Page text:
Living in the twenty-first century, we take for granted technologies that allow us to make precise copies of original documents. Scanners, printers, copying machines—these allow us to duplicate texts with little effort and at a low cost. Yet these technologies—and the printing press that predates them—are quite new, relatively speaking. The printing press has only been around for five hundred years, and the other technologies are even newer.
Fifteen hundred years passed between the writing of the New Testament by the Apostles and the introduction of the printing press. Thus, for fifteen hundred years, the only way to get a copy of the New Testament was to have a scribe copy one for you by hand. And hand copying means that manuscripts of the New Testament produced between the first and sixteenth centuries frequently differed. Today, we possess many thousands of manuscripts of the New Testament in part or in full, and there are often discrepancies between them.
If the Bible is the Word of God, we need to know the words that the Apostles actually wrote. The science of textual criticism is the means by which we discover the original text. Employing this science, we see that the vast majority of these differences are insignificant, consisting of such things as easily recognized spelling errors, words appearing in different order (word order is not as significant in Greek as it is in English), and so on. Of the more significant differences, none of them affect any significant Christian doctrine. But there are notable differences that remain, and they are generally noted in any good English translation of the Bible. Turning to today’s passage, we find that most scholars believe Mark 16:9–20 was not written by the same Mark who wrote the rest of the gospel that bears his name. Some argue that the section was written by the same author, but there are strong reasons to believe it was not.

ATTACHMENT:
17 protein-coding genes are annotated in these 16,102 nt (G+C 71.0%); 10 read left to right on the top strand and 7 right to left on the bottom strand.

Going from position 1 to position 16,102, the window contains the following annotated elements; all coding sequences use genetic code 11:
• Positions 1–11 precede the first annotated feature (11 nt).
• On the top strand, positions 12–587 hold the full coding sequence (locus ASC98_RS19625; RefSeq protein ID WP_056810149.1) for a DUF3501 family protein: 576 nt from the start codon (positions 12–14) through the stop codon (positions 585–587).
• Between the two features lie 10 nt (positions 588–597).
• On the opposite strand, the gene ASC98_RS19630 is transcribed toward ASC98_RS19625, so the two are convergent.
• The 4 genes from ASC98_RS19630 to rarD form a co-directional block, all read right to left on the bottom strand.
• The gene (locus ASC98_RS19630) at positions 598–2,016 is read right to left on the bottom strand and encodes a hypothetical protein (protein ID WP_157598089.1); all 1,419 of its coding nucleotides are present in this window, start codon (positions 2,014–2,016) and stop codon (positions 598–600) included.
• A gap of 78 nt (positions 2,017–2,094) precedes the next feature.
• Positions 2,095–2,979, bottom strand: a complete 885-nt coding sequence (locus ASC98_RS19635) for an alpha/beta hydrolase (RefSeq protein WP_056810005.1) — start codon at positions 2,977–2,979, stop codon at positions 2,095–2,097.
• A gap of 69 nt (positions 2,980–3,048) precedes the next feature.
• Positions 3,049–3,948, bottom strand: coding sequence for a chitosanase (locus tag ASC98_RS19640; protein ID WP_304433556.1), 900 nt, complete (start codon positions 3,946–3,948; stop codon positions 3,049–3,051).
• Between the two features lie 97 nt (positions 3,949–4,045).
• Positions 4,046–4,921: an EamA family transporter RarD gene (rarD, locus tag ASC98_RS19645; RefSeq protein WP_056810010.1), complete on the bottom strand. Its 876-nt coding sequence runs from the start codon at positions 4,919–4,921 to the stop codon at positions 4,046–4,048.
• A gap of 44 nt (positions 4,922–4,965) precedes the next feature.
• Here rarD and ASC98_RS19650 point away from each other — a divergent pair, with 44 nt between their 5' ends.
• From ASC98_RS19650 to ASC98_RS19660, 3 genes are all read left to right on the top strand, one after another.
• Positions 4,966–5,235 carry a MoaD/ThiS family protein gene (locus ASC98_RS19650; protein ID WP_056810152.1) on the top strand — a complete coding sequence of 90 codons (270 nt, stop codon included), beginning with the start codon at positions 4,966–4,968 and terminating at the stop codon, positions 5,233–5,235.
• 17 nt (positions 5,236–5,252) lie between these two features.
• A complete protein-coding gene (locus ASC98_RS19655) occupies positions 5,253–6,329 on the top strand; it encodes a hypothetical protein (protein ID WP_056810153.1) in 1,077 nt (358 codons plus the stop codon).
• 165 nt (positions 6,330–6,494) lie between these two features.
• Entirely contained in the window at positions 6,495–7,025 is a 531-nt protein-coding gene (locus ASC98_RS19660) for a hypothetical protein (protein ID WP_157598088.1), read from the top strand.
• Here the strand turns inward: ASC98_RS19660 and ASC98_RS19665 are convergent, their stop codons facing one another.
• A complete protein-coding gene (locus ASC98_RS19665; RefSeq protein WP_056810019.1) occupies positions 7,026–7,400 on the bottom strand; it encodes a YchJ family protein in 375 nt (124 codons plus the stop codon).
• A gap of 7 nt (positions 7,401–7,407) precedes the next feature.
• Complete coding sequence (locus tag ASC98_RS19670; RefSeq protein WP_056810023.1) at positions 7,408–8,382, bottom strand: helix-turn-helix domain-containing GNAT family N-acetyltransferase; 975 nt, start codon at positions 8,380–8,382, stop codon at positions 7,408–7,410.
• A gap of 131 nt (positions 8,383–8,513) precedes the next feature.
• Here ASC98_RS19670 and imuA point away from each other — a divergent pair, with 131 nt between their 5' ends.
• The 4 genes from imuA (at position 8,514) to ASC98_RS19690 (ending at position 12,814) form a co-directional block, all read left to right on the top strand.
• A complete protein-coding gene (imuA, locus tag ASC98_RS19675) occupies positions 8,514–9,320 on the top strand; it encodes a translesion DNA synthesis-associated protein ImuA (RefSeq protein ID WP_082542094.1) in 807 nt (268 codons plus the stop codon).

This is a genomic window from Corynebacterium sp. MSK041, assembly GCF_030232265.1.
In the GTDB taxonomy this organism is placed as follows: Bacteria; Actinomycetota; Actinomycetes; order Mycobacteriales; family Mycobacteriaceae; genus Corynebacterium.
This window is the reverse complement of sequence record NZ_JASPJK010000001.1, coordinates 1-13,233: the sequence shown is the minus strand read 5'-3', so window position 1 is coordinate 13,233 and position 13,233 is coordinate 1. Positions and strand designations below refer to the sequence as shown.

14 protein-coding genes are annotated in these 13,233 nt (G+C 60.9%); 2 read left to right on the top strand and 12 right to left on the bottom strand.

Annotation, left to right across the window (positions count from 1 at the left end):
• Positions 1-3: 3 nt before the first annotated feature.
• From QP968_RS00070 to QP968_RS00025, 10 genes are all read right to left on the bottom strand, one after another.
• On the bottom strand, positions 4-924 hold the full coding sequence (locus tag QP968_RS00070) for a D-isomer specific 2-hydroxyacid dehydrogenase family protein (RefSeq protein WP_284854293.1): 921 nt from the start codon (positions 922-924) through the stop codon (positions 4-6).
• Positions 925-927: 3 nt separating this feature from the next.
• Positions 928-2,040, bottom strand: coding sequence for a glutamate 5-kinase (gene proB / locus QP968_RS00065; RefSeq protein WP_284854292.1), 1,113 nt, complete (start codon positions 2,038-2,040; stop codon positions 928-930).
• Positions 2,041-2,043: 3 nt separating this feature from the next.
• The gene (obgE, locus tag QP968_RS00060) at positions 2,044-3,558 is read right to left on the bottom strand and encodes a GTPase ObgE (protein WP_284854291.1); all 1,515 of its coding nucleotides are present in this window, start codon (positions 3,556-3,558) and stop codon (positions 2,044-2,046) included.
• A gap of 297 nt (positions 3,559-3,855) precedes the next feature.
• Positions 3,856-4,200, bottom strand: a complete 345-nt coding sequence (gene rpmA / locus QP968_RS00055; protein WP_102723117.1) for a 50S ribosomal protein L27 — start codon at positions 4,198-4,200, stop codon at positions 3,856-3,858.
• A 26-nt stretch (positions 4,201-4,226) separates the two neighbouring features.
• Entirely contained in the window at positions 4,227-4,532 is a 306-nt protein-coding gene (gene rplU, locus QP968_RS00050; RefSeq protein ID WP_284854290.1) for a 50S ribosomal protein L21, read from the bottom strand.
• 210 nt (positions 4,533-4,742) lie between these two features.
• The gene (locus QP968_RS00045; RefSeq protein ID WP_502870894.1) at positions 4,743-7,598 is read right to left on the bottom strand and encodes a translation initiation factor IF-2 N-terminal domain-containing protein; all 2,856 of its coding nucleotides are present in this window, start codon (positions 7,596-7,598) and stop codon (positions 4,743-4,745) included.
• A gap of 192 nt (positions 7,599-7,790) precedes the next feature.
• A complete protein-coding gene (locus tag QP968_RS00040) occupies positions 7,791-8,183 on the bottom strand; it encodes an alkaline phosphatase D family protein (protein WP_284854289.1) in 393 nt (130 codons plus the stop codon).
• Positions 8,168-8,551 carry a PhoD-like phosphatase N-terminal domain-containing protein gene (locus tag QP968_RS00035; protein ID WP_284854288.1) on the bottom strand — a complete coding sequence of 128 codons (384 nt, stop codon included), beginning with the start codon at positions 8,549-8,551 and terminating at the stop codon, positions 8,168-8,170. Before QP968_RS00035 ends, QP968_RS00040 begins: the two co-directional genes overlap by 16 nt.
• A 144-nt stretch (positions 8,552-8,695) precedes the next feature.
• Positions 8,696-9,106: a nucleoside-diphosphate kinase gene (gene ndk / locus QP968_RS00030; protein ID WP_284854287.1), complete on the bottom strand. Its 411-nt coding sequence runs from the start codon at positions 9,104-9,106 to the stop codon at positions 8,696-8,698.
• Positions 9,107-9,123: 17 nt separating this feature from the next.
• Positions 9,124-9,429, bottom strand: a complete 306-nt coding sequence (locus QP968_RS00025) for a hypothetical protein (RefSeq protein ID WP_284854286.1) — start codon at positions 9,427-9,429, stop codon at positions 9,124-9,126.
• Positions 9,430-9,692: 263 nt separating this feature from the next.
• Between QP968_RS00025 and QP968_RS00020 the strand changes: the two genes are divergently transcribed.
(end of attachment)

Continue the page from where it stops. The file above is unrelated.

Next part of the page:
Nevertheless, given that there is an ancient tradition that this section is part of Mark’s gospel, and because Mark 16:9–20 includes information from Matthew and Luke that we know for certain is original to those books, we believe it is wise to include this section in our study of Mark’s gospel. To understand the work of Christ, we must consider not only the empty tomb but also our Lord’s post-resurrection appearances to His disciples. These details, which are critical to proclaiming the gospel are preserved for us, for God will not allow any part of His revelation to disappear (Matt. 24:35).